Subjects: COVID-19 (Disease); COVID-19 (Disease)--Safety measures
Segment Synopsis: Salgado says she has not experienced many challenges as a Latina in healthcare due to the staff at her facility being very diverse. “There’s like this solidarity that exists within us. That has made it easier. And I actually love working with the population that I do because I’ve been able to interact with a lot of Hispanic patients, a lot of Hispanic COVID positive patients. They light up when I come in the morning and I introduce myself to them and I tell them, “I'm going to be your nurse today,” in Spanish, you know,” Salgado said. She says because of her background she is able to help Spanish speaking patients navigate the hospital setting.
Keywords: Coronavirus; Diversity in Healthcare Field; Frontline Worker; Healthcare Worker
Subjects: COVID-19 (Disease); Latinos (United States); Minorities in medicine
Segment Synopsis: Remdesivir, a medicine used for strokes, was in development for COVID treatment at Salgado’s work facility. She mentions some financial setbacks Remdesivir caused for patients, mostly patients without insurance. Although, cheap to make the price for patients would be $2,500 per treatment with the patient needing four to five treatments. Other concerns for patients would not only be centered around paying for hospital treatment but as well as the need to return to work. Salgado says she wishes that healthcare did not fall into the realm of business.
Salgado mentions COVID has also changed the way nurses and doctors go about procedures. Any surgery that requires anesthesia the patient must have two to three swabs come back negative in order to proceed with the procedure. However, Salgado says most of the time it was a waiting game, and in those cases, she had to be the bearer of bad news.
However, outside of work Salgado would be concerned and conflicted with her mother continuing to work as an assembly line worker during the pandemic. “I was so stuck between like letting my mom go to work and working because I also knew that, you know, we don’t have any other source of income, you know, other than us working,” she said. Salgado’s family who have lived in the United States for more than 10 years are ineligible for financial assistance, such as the stimulus check or unemployment. However, her mother’s role at work would change after they closed the factory for two weeks in order to implement new safety measures, such as checking temperatures. Her mom would work in the factory not as an assembly line worker but as the person who sanitizes the workplace.
Keywords: COVID-19 (Disease)--Negative; COVID-19--Safety in Work Environment; Financial Impact; Undocumented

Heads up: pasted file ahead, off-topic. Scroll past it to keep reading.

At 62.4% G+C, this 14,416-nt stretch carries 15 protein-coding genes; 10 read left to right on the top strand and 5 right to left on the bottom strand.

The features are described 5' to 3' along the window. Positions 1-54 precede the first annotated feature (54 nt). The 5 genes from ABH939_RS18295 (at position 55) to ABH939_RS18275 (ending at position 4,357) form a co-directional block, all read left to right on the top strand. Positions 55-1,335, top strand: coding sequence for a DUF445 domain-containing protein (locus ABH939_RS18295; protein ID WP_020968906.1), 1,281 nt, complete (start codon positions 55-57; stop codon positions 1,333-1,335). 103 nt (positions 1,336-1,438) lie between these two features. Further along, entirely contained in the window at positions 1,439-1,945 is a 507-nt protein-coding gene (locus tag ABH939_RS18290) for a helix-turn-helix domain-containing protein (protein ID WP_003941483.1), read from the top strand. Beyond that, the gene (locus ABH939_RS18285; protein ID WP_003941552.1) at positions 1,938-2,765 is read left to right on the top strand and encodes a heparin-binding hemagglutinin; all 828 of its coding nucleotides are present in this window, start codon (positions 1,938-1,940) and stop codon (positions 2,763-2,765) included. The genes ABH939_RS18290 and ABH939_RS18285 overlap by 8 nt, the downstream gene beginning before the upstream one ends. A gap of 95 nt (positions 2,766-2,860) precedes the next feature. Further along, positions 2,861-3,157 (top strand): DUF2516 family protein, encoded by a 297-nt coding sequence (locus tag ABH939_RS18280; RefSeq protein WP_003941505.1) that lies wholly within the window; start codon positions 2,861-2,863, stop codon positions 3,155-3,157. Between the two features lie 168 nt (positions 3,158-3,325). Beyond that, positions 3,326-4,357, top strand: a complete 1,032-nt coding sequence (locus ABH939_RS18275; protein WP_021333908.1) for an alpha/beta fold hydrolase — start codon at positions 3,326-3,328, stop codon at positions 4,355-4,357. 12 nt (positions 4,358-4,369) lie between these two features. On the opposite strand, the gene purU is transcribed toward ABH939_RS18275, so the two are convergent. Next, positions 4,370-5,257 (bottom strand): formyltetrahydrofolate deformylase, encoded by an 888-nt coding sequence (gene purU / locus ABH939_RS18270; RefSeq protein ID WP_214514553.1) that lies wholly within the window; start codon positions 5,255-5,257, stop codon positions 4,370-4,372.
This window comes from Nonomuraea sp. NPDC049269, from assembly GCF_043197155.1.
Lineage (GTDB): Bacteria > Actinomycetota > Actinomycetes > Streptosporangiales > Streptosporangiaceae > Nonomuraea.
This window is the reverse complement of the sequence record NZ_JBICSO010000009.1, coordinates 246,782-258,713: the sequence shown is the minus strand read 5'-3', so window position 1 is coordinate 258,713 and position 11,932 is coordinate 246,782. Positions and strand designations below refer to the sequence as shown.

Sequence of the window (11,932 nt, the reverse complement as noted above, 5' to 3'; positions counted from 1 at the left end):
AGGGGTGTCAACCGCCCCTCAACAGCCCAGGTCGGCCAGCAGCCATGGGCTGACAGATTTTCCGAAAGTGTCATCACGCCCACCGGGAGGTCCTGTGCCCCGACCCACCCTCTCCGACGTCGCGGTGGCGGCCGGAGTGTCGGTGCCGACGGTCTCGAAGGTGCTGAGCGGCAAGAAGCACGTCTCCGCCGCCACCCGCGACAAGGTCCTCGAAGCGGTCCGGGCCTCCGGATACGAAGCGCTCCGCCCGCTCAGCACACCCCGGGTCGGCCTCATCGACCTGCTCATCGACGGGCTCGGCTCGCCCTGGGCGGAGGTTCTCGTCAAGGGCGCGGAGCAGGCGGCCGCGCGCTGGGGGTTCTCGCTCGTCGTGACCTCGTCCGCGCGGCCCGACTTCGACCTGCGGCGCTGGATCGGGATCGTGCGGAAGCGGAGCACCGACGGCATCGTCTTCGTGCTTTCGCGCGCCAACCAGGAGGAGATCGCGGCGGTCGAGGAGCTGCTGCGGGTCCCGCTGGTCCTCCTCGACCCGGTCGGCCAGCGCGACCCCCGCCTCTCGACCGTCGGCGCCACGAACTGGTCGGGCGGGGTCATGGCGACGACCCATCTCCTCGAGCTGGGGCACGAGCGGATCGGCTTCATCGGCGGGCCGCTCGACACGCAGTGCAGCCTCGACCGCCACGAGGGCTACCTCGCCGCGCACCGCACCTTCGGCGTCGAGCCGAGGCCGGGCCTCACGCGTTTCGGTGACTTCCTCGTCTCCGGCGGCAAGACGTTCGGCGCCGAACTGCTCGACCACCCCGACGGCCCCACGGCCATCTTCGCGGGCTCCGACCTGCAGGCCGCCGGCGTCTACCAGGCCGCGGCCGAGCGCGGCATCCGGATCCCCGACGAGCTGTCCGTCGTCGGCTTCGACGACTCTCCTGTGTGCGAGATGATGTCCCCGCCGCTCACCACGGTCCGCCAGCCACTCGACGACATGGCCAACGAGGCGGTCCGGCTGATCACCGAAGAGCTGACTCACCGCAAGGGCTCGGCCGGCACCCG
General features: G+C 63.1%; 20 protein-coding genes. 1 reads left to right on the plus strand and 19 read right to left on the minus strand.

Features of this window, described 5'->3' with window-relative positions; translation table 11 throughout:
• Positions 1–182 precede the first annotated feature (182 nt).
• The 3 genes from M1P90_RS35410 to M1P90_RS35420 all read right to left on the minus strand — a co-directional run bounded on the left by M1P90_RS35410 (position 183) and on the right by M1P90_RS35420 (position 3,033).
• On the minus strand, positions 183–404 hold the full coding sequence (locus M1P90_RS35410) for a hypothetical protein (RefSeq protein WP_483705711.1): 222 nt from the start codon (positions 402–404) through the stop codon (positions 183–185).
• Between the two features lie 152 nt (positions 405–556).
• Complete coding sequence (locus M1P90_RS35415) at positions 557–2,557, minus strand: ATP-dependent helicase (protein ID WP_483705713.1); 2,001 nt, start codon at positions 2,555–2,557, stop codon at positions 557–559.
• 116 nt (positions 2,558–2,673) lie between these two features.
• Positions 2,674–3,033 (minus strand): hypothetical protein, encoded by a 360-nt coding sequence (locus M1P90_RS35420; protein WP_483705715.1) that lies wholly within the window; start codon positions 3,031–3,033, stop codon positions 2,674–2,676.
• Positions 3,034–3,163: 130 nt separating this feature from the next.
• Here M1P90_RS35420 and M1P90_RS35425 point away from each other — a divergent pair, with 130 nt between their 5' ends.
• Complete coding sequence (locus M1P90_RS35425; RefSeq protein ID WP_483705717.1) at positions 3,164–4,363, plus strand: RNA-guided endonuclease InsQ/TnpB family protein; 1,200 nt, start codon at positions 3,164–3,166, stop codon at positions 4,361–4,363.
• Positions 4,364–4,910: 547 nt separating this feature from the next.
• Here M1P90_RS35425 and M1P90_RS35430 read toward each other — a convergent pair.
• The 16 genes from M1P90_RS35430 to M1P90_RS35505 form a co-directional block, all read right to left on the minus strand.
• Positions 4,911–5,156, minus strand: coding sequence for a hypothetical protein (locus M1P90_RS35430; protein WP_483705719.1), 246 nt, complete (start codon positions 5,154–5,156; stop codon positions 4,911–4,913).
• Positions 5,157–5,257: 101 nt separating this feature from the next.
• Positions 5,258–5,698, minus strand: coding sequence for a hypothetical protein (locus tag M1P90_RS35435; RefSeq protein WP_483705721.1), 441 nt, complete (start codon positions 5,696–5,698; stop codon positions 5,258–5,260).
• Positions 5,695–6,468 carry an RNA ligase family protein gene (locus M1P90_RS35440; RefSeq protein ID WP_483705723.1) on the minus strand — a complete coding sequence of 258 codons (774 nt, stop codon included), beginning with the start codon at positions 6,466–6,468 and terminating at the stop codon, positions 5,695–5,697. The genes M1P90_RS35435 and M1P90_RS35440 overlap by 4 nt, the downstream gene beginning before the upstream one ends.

Subjects: COVID-19 (Disease)--Treatment; Healthcare Disparities
Segment Synopsis: Becoming a healthcare professional for Salgado stemmed from her family and her own experiences navigating the healthcare system as undocumented immigrants. She remembers from a very young age accompanying her family members at healthcare facilities in order to translate from English to Spanish and vice versa. Salgado would then want to use her Spanish speaking skills to become an advocate for her community. The direct care she received from Spanish speaking nurses when she would go for her yearly physicals would also be a source of inspiration in pursuing a career in the healthcare field.
Salgado’s activism did not stop at healthcare. While in college Salgado participated in DREAM Action, an organization at Northern Illinois University that advocates for the undocumented community. Salgado as an undocumented student resonated with DREAM Action’s efforts in bridging the gap between the undocumented community and higher education. “…I was active during my freshman and sophomore year and it was great because I got to meet a lot of other undocumented students that I felt like really understood my situation, you know, understood what I was going through. Um, that uncertainty of like, what’s going to happen if, you know, DACA gets removed. Like what’s going to happen if, you know, I can’t pay for the semester because majority of my school was paid out of pocket and through scholarships,” she said.
Salgado would as well take part in hosting “Coming Out of the Shadows” an event hosted by DREAM Action that highlighted undocumented students, their stories, and barriers they faced. Salgado also mentions that DREAM Action would widen her perspective about immigration and the affects it has on various people from different backgrounds. “I also liked that they, um, we really highlighted that, you know, this immigration issue is not just like Latino centered, but it’s, you know, it’s a lot of us from other countries,” Salgado said.
However, as a nurse Salgado is also aware of the discrimination the Black community continues to face in the healthcare system. With the death of George Floyd, Salgado would have more educational conversations with her coworkers on how they can be better advocates for the Black community as nurses.
Keywords: Activism and Advocacy; Black Community; Healthcare Worker; Marginalized communities and healthcare; Undocumented
Subjects: COVID-19 (Disease); Spanish-speaking people (United States)